Artistic DNA

I mentioned my “Artistic DNA” assignment in my last post, and I realized it might be fun for folks to see what some of my answers happen to be. They change from time to time, but this is a pretty standard set. Enjoy!

Author: Stephen King

The first author I ever really followed as a fan, I devoured everything by King, and while I’m not as quick as I used to be about it, I still keep up with a lot of his work. As I got older, I came to recognize some of his weaknesses as a writer, but regarded them fondly, like an old friend’s foibles. (For the record, Different Seasons is still probably one of the most underrated books of the 20th century. Well, except for “The Breathing Method”, which was kinda lame.) And I respect the hell out of his no-nonsense, no bullshit approach to writing and the reactions of others to his work – his “treat it as a job and never apologize for your interests” ideas are a big model of my own work.

Book: Parliament of Whores, by P.J. O’Rourke.

I read this book probably about four years before I should have, but it totally blew my mind. Here was a guy writing smart, funny things about government, sending me to my parents to understand all the references to politics and history. His joke phrasing and pacing set standards I still try to follow. Most importantly, like the best satirists, he displayed a lot of heart underneath the cynicism and bite. It remains an incredibly funny and effective book almost twenty years later.

Movie: Star Wars Episode V: The Empire Strikes Back

I’ve loved Star Wars since I was a little kid – I actually saw Return of the Jedi in theatres – but the first time my parents rented Empire, it changed the game for me. It was faster and slicker than the first movie, but avoided some of the cuddlier, cheesier moments of Jedi. (Little did I know what was in store with the prequels.) And it was dark – I learned that you could have the heroes lose, or at best break even, and still tell a powerful, fun, compelling tale. Plus, it has probably my favorite romantic exchange in all of cinema: “I love you.” <beat> “I know.”  Killer. I’d love to see modern movies that take those kinds of chances on their middle installment.

Album: Destruction by Definition, The Suicide Machines

I’d listened to music a bit before I got to college, but not a whole lot – a few random movie soundtracks, the Weird Al collections I think a lot of geeks my age had, a couple Rush albums – and then my freshman roommate played this record for me. It was fast, it was fun, it mixed ska and punk, and I was hooked. I started going to any show I could find – punk, ska, swing, hardcore, you name it – and before I knew it I was head over heels in love with music. I entered college with 9 albums and left with almost 900, but this more than anything was the one that changed it. It’s still on my High Fidelity “All-Time Desert Island Top 5” albums.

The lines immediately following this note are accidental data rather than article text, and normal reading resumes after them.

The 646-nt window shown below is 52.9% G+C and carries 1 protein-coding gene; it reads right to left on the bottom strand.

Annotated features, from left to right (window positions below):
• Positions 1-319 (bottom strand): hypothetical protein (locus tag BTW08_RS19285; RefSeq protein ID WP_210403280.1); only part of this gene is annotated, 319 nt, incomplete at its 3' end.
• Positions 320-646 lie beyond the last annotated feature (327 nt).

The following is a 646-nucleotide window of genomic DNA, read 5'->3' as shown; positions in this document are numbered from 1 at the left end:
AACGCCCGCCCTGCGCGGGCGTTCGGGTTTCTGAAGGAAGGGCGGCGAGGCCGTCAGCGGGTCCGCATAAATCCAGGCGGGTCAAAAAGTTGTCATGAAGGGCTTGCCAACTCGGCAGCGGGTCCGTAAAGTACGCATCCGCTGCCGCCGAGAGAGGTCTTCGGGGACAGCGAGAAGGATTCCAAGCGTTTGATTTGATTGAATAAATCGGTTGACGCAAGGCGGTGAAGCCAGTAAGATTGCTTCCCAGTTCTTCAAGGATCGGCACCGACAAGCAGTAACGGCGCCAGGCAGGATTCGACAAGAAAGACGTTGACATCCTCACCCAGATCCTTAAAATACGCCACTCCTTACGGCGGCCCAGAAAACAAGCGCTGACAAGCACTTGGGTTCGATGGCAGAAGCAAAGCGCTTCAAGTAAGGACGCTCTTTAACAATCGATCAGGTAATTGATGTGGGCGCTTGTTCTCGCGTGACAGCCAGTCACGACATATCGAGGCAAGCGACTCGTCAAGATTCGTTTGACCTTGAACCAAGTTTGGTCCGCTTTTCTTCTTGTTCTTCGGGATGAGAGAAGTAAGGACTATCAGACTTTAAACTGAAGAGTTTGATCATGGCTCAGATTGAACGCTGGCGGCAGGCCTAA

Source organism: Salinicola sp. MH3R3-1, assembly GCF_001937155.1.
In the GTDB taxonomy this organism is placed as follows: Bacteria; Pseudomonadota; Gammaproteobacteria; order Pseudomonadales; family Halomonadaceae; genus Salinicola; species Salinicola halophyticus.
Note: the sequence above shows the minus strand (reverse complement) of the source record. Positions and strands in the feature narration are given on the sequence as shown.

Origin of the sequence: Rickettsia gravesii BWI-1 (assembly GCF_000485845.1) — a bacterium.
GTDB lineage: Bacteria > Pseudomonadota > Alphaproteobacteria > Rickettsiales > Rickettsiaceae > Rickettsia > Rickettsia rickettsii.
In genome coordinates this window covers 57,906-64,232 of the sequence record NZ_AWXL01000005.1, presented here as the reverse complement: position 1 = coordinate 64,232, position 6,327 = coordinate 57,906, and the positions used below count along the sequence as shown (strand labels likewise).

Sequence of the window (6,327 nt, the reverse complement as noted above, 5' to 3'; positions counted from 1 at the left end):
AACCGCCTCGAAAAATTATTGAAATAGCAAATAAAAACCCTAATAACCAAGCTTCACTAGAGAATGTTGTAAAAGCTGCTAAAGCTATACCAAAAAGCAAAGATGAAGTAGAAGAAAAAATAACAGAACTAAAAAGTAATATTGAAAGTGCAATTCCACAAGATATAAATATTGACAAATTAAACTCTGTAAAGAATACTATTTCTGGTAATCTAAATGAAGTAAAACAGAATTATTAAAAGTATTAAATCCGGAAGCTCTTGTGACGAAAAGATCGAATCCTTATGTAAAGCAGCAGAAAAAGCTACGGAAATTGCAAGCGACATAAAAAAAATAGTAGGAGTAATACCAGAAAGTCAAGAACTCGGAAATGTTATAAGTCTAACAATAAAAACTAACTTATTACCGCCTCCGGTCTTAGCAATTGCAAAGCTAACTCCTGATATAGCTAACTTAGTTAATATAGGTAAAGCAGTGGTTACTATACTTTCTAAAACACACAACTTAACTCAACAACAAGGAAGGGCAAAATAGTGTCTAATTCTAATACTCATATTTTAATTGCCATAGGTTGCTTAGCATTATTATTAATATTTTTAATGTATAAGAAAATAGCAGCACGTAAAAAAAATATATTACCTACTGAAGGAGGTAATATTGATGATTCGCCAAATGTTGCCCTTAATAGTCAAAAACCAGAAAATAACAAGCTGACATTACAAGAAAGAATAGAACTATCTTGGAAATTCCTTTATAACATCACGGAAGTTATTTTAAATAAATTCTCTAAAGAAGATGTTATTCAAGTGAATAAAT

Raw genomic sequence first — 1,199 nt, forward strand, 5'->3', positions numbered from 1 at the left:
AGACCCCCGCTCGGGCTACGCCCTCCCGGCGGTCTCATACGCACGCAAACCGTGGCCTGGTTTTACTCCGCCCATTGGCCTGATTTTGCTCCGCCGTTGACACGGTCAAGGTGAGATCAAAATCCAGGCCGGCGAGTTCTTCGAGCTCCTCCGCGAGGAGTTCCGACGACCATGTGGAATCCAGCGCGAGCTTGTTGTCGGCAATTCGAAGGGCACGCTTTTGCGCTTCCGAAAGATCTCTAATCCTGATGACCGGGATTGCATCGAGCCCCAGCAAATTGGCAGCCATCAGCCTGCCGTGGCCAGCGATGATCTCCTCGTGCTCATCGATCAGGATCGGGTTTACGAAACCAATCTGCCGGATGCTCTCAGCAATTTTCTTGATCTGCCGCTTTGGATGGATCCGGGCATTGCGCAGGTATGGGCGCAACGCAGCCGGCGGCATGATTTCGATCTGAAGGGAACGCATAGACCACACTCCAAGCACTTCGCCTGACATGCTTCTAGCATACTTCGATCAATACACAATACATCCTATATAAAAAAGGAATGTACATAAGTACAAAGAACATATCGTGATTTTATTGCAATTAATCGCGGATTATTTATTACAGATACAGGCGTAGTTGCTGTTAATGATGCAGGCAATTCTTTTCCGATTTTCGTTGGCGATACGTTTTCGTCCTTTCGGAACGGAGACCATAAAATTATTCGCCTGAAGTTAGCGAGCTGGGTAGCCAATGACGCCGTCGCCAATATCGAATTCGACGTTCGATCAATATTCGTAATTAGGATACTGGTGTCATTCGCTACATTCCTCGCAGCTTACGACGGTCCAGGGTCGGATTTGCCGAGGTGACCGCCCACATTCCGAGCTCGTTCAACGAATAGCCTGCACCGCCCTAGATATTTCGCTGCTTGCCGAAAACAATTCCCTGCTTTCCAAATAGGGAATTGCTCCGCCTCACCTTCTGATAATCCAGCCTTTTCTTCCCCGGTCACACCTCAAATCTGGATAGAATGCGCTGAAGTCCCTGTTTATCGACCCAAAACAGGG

Classic Literature: Henry the IV, Part I

I had an incredible senior year English teacher, who went beyond the high school staples like Hamlet, MacBeath, Julius Caesar and challenged us with some material off the beaten path. Her model of teaching us the history behind the play, the cultural context of Shakespeare’s time period, and the nuances of the language heavily influenced the way I teach today. Plus, I fell in love with Hotspur – being assigned to read his part aloud in class helped – who remains one of my favorite “minor” characters in Shakespeare. I love that basically the nicest guy in the play is the villain due to circumstance rather than malevolence.

Concert: The Aquabats, “Floating Eye of Death Tour”

I had been into music and going to shows for about a year when I went to see ska-Devo madmen The Aquabats at the Troc in Philadelphia. I’d enjoyed their stuff since I discovered them in the Princeton Record Exchange budget bin a few months earlier, so I figured what the heck, why not. I was totally unprepared for what I encountered. Giant eyes shooting laser beams! Story time with pirates! Guys in giant rubber costumes! Bottle feeding a horse puppet! Backflips! Fake commercials! It was madness, absolute madness, and I loved every second of it. I’ve seen them every time they roll through Philly since, and they never disappoint. They really understand the value of putting on a show, as opposed to simply getting up there and playing music in front of a backdrop.

Song: “In Your Eyes,” Peter Gabriel

Peter Gabriel was one of my favorite artists when I got into music, and this song never fails to impress me. Even though it’s been done, redone and overdone by countless movies and videos – most spoofing on the famous Say Anything scene – it still never goes stale for me. It’s the rarest kind of love song, in that it makes you feel better when you’re in love, and also makes you feel better when you’re not in love. It even helps with a broken heart, somehow. Most love songs are good at one, maybe two of those goals, but this is the only one that works for all three.

Game: Changeling: The Dreaming, by White Wolf Games

When people ask what my favorite (old school) White Wolf game is, I always say that Mage has my mind, Hunter hits me in the gut, but Changeling has my heart. And it still does. Partially because writing the Mind’s Eye Theatre book was my first major game industry publication, I’m sure, but that’s far from the only reason. I’ve always liked fairy tales and modern fantasy, so blending the two was a great start, but then I started realizing that Changeling is also about the journey of an artist, struggling to find Glamour and inspiration against the often-encroaching Banality of everyday life. It’s even a good allegory for the gamer’s life – seeing a world others don’t, fighting to find time to visit this secret word (which gets harder as you get older), and imagining something so completely that it feels just about real.



So…. what’s in your Artistic DNA?

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